Twisted by Jessica Zafra – Pumping irony since 1994

Archive for the ‘Contest’

Win 2 tickets to our Game of Thrones and Geekery talk at Ayala Museum

September 04, 2014 By: jessicazafra Category: Books, Contest 2 Comments →

The winners of two tickets each to our Game of Thrones and Geekery talk at Ayala Museum on Saturday are Kaye (favorite fantasy books: the Protector of the Small series by Tamora Pierce) and theidolfan (The Phantom Tollbooth). You can collect your tickets at the reception desk of the Ayala Museum on Saturday, before our talk at 3pm.

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Let us know what your favorite fantasy novel is, when you first read it, and why you love it.

Word count: Knock yourself out. Be epic.

Criteria: Grammar and clarity. We think of ourselves as the Grammar Watch, defending The Wall against incoherence and unacceptable usage.

We are the red pencil in the darkness.
We are the watcher of the written word.
We are the fire that burns against ignorance and illiteracy,
the light that corrects syntax errors,
the horn that wakes those whose subjects and verbs do not agree,
the shield that guards grammar.

When an editor dies, we say, “And now her/his watch has ended.” As for the rest of the oath, we observe it at least as well as Jon Snow does.

Post your answer in Comments before noon on Wednesday, 3 September 2014. The winner will be announced the following day. The tickets can be claimed at the front desk of the Ayala Museum on the day of the lecture.

The July LitWit Challenge: Write a Colonial Revenge Fantasy

July 09, 2014 By: jessicazafra Category: Books, Contest, History No Comments →

Indios in Paris, photo at the National Historical Commission

Some time ago, we wrote a column in which we pointed out that since our economy is doing better than Spain’s, it is time to buy Spain or at least hire domestic helpers who are Spanish. It would not make up for the abuses of the Spanish colonial regime, but it would be an arresting symbol, not to mention a hoot.

- Yñaki, dalhin mo dito ang tsinelas ko!
- Si, su majestad, heto na po an tsinelas, ano pa po an maipaqlilinqod qo?

The other day at lunch we noticed that our server was Portuguese, which means our idea is not just feasible, it is coming to pass. At the time the Philippines was “discovered” by Magellan, Spain and Portugal had “divided” the world amongst themselves.

This month’s LitWit Challenge: Write us a story, play or movie scene in which a Filipino employer interacts with Spanish domestic helper/s or yaya. No limits on length. Post your entry in Comments on or before 18 July 2014. The winner gets these books by the acclaimed Spanish author Javier Marias.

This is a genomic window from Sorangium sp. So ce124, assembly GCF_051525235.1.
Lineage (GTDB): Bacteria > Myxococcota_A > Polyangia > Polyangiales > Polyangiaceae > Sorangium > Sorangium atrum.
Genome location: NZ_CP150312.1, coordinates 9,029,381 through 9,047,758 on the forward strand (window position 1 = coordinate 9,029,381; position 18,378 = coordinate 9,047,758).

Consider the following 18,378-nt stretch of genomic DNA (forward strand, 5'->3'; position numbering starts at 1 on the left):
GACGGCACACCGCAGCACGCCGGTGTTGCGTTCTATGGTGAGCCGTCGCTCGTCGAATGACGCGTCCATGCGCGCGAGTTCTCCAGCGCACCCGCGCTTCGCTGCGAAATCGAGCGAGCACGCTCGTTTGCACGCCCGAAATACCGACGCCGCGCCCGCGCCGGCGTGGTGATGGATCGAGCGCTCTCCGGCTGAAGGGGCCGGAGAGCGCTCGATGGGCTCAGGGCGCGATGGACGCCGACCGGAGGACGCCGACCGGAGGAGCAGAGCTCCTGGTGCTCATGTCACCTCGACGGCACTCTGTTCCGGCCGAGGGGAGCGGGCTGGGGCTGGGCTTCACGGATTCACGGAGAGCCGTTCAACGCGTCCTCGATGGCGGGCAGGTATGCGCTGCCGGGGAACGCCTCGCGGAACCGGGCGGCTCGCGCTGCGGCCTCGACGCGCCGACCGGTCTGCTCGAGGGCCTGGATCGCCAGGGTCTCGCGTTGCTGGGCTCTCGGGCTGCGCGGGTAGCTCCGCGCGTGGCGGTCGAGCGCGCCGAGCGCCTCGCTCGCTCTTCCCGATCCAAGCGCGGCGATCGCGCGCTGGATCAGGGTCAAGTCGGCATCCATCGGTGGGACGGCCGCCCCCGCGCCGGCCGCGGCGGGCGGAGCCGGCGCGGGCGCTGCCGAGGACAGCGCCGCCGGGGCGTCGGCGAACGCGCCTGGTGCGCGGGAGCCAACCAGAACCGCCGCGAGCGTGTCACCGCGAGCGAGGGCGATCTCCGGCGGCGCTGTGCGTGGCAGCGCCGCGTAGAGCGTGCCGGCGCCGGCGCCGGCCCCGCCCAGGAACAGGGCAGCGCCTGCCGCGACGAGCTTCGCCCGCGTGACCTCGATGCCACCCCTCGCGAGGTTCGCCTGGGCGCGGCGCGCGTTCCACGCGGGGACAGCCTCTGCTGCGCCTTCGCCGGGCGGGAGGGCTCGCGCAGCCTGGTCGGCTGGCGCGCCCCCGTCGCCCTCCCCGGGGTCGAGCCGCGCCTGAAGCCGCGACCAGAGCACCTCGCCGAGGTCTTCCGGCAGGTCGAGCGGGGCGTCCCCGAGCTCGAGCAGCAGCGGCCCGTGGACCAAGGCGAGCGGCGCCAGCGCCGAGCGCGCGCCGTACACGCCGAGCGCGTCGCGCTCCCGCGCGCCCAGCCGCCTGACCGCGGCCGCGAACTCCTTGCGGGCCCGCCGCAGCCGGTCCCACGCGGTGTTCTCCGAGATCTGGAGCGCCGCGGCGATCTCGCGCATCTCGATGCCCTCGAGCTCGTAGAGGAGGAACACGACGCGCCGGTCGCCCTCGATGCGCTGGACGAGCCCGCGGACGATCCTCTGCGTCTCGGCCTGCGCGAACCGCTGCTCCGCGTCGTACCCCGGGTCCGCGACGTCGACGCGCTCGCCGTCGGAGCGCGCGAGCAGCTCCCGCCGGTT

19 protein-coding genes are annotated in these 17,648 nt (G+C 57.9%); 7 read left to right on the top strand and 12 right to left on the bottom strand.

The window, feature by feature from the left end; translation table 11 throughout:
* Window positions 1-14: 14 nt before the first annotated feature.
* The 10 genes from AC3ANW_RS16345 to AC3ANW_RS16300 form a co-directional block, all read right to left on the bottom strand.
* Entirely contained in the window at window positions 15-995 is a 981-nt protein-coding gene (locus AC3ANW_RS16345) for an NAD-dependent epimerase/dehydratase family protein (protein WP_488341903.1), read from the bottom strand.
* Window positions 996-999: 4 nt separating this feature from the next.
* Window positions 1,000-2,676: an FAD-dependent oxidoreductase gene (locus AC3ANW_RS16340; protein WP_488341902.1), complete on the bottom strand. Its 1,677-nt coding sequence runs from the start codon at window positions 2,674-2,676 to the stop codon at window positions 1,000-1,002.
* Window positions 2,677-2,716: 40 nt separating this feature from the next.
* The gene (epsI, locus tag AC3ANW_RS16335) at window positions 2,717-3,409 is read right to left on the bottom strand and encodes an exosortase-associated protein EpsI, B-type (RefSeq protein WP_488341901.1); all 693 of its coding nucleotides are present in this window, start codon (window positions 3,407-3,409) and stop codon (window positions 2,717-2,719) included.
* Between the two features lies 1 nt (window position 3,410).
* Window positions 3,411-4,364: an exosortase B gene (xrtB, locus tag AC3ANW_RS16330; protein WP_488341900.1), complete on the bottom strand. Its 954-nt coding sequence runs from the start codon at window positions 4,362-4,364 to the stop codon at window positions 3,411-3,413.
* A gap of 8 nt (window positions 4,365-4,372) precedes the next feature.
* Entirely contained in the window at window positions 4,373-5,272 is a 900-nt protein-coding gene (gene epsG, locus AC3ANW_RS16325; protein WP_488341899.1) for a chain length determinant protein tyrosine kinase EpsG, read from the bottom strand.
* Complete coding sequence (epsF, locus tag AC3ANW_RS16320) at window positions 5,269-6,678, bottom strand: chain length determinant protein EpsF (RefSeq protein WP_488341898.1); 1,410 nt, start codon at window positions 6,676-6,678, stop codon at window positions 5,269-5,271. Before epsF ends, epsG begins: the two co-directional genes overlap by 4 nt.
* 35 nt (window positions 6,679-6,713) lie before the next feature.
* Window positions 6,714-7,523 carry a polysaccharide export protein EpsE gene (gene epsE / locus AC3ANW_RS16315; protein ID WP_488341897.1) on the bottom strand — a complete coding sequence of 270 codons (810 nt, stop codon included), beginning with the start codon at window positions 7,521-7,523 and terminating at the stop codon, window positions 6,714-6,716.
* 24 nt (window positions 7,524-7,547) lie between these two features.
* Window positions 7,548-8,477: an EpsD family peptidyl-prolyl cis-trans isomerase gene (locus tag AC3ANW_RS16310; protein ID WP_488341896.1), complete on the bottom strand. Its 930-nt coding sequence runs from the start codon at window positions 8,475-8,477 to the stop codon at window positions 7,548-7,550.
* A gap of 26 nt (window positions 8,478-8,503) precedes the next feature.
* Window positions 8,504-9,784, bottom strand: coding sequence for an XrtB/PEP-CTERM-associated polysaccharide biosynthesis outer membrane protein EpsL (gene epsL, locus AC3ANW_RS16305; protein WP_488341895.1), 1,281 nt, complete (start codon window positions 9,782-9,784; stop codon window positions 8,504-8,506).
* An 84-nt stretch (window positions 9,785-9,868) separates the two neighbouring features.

Read the review of his latest book, The Infatuations.

The LitWit Challenge is brought to you by National Bookstores.

The Adventure of the Cardboard Box (Sets)

June 30, 2014 By: jessicazafra Category: Books, Cats, Contest 2 Comments →

drogon sherlock

The winner of our Drogon and Sherlock caption contest are:

ayms for “The Sign of Fur”. (Which suggests you already have these books, in which case you could give them to someone who hasn’t read them yet.)

Momelia for “The Pale White Boys of Good Grooming”. Because we can’t tell who is whiter.

You both win the Bantam Classics Sherlock Holmes boxed set. Post your full names and current email addresses (The information will not be published) in Comments and we’ll email you directions for claiming your prize.

This contest was brought to you by National Bookstores.

Caption these photos of Drogon with Sherlock

June 25, 2014 By: jessicazafra Category: Books, Cats, Contest, Television 5 Comments →




Drogon is named after one of Daenerys’s dragons and Sherlock’s actor is the voice of Smaug so they are related.

Write a caption for these photos (or if you’re really bored, an entire story about them) and post it in Comments before 11.59pm on Friday, 27 June 2014. The composers of the two best captions will each get the Bantam Classic paperback Sherlock Holmes Complete Novels and Stories by Arthur Conan Doyle, courtesy of National Bookstore. (Buy your own poster.)


LitWit Challenge: Futzing with Fairy Tales

May 02, 2014 By: jessicazafra Category: Books, Contest 6 Comments →

Illustrations from Fairy Tales of Charles Perrault by Harry Clarke. Images from Wikimedia Commons.